FX technology investment strategies revealed
While substantial investment has been made in FX technology since the global financial crisis, there are areas of the market where its impact has yet to be felt.
One of the key themes of the May 2015 Greenwich Associates report Top FX Dealers Still Dominate but Cede Market Share to the Middle, at first blush, sounds trite, but its importance can’t be understated: substantial investment in technology is a pre-requisite for FX market leadership.
Bank FX services have positively benefited from investment in IT because it is now easy for banks to meet client demand for electronic access to FX liquidity.
The services provided by correspondent partners have made it easy and cost-effective for financial institutions to compete
One area of expenditure providing obvious benefits is the unification of trade entry, which simplifies trade entry whilst abstracting the underlying risk-management system/s, says Sean De Souza, principal consultant at financial services technology consultancy Capco.
“A number of FX businesses have also invested in infrastructure to better service regulators’ demands, such as simplified reporting and real-time monitoring,” he says.
Tony Salamone, senior vice-president North America at global transaction banking solutions provider Fundtech, observes that correspondent banking solutions have become a key factor in smaller financial institutions staying competitive.
“The services provided by correspondent partners have made it easy and cost-effective for financial institutions to compete,” he says, adding that integrating real-time exchange-rate solutions with back-end payment systems has served to eliminate errors and consolidate FX processing into a single system.
Banks are having to align their operational capabilities with their strategy to an unparalleled degree, which means that for FX they are choosing one of two strategies, says Michael Daniels, financial services consultant at technology consulting group CGI.
“The first option is to have high operational costs, but offer clients a comprehensive set of services, usually covering multiple currencies and multiple markets with exemplary service,” he says.
“Alternatively, banks can opt to provide a low-cost operation covering a simplified set of currencies/services. From an operations perspective, banks’ systems are now – or should be – displaying increased operational resilience and reduced settlement failures.”
He adds: “Reporting capabilities across all banks have improved, but few banks have made this investment follow through to a service gain.”
Al Saeed, global head of investor e-sales at Citi Velocity, says investment in IT has enabled FX customers to access research and analytics electronically, and has more closely coupled these services with liquidity provision and execution services.
“In specific areas, such as algorithmic execution or options, continued investment in technology has seen the launch of new products on our platform, which has moved beyond basic trading functionality,” he says.
Mike Lawrence, FX and local markets global CAO at Citi, accepts there remain areas of the FX market that would benefit from greater use of technology – for example, certain emerging markets are not yet electronic.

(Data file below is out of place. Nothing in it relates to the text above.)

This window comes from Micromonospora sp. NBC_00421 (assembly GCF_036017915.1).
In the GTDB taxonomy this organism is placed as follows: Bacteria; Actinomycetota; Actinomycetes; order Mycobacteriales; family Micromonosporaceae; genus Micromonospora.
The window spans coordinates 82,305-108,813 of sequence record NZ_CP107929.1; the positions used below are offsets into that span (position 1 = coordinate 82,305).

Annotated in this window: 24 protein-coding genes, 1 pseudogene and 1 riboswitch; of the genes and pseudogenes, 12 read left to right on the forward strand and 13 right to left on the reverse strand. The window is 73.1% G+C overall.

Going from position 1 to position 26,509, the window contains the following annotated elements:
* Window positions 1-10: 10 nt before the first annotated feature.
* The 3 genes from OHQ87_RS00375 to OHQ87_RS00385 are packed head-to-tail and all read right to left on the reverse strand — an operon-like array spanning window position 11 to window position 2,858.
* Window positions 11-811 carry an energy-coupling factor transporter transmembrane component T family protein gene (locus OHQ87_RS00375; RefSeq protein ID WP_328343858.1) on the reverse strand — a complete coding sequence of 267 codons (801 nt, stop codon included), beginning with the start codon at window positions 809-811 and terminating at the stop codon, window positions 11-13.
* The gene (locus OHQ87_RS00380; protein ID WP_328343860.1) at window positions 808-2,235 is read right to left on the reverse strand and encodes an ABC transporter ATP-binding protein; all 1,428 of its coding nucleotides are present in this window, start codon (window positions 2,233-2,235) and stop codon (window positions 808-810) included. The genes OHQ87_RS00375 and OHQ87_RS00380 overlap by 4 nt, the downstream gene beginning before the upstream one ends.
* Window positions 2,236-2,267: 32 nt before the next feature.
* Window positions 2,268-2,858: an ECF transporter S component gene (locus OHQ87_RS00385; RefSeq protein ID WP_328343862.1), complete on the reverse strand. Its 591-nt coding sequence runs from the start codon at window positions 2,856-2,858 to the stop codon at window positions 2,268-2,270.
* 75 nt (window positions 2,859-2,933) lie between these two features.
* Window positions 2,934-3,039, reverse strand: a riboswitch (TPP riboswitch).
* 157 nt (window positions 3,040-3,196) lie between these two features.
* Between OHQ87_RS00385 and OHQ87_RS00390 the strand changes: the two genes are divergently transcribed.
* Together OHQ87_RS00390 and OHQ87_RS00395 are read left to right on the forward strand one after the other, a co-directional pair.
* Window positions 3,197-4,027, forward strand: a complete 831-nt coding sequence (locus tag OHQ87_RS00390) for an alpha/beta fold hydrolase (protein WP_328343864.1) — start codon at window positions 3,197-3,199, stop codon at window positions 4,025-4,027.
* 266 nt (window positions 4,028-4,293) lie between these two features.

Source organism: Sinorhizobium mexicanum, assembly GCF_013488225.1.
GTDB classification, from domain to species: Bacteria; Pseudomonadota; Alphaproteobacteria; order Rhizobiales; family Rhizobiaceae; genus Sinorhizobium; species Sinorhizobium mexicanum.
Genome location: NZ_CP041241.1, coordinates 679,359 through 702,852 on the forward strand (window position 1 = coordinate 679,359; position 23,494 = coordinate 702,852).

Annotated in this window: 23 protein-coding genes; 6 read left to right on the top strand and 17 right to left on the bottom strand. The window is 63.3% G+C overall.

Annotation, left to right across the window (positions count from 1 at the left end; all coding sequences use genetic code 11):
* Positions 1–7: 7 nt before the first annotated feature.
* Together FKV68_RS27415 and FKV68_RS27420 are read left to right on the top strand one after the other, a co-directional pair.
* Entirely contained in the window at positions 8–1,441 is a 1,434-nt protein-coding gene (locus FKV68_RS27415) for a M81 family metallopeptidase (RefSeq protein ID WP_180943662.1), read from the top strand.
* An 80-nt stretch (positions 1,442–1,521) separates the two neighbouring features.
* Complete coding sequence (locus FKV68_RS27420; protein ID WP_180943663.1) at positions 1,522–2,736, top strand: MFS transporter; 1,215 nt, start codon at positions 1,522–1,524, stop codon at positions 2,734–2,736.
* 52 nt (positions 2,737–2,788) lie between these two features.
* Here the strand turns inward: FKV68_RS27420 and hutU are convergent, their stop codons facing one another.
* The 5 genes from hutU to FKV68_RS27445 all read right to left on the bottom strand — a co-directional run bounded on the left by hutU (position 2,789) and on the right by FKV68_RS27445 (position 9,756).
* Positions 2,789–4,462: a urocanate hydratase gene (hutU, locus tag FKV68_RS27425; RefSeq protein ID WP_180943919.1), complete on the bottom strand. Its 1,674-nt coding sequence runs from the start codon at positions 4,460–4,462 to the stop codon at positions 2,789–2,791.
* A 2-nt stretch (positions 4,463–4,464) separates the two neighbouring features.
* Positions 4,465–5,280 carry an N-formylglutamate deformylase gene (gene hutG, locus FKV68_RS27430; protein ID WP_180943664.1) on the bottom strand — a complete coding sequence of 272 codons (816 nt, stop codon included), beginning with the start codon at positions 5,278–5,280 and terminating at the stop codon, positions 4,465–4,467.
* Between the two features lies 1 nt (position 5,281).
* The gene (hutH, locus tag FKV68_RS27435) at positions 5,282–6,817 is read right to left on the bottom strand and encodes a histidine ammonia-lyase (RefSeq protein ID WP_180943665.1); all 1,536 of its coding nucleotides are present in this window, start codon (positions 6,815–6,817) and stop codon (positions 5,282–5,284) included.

“However, it is fair to say that FX execution services have seen large and sustained investment in technology,” he says.
“Services around execution – whether it is administration, analytics, accessibility or post-trade services – will see the next wave of investment, along with continued technology expenditure on market making, risk management and the dynamic rebalancing of credit as the number of liquidity pools continues to grow.”
According to Capco’s De Souza, banks are starting to realize that any one client could potentially need the ability to trade multiple products across asset classes.
“Investment in banking front-end portals and their underlying technology is on the rise to create a one-stop shop that provides clients with the necessary functionality and technology, as well as reducing internal costs due to technology harmonization,” he says.
CGI’s Daniels suggests there are a number of areas of the FX market that would benefit from better rather than necessarily more use of technology, including fraud control and reporting.
“Use of analytic capabilities to proactively identify non-normal behaviour requires a stable and well-designed metadata structure and near real-time reporting – and control – capabilities supported by tuned algorithms,” he says.
Banks have invested to meet standardized regulatory reporting requirements, but they still struggle to report on an ad-hoc basis, adds Daniels.
“Integrating risk and finance data to provide comprehensive disclosures of risks arising from FX trading remains a mainly manual process – which embeds substantive costs – and associated risk controls remain weak.”
Non-deliverable forwards (NDF) are the last class of FX instruments to remain broadly un-electronified, although Russell Dinnage, senior consultant at capital markets consultancy GreySpark Partners, observes there are a number of innovative platform-based solutions, such as R5, that are addressing demand for short-dated electronic access to NDF liquidity.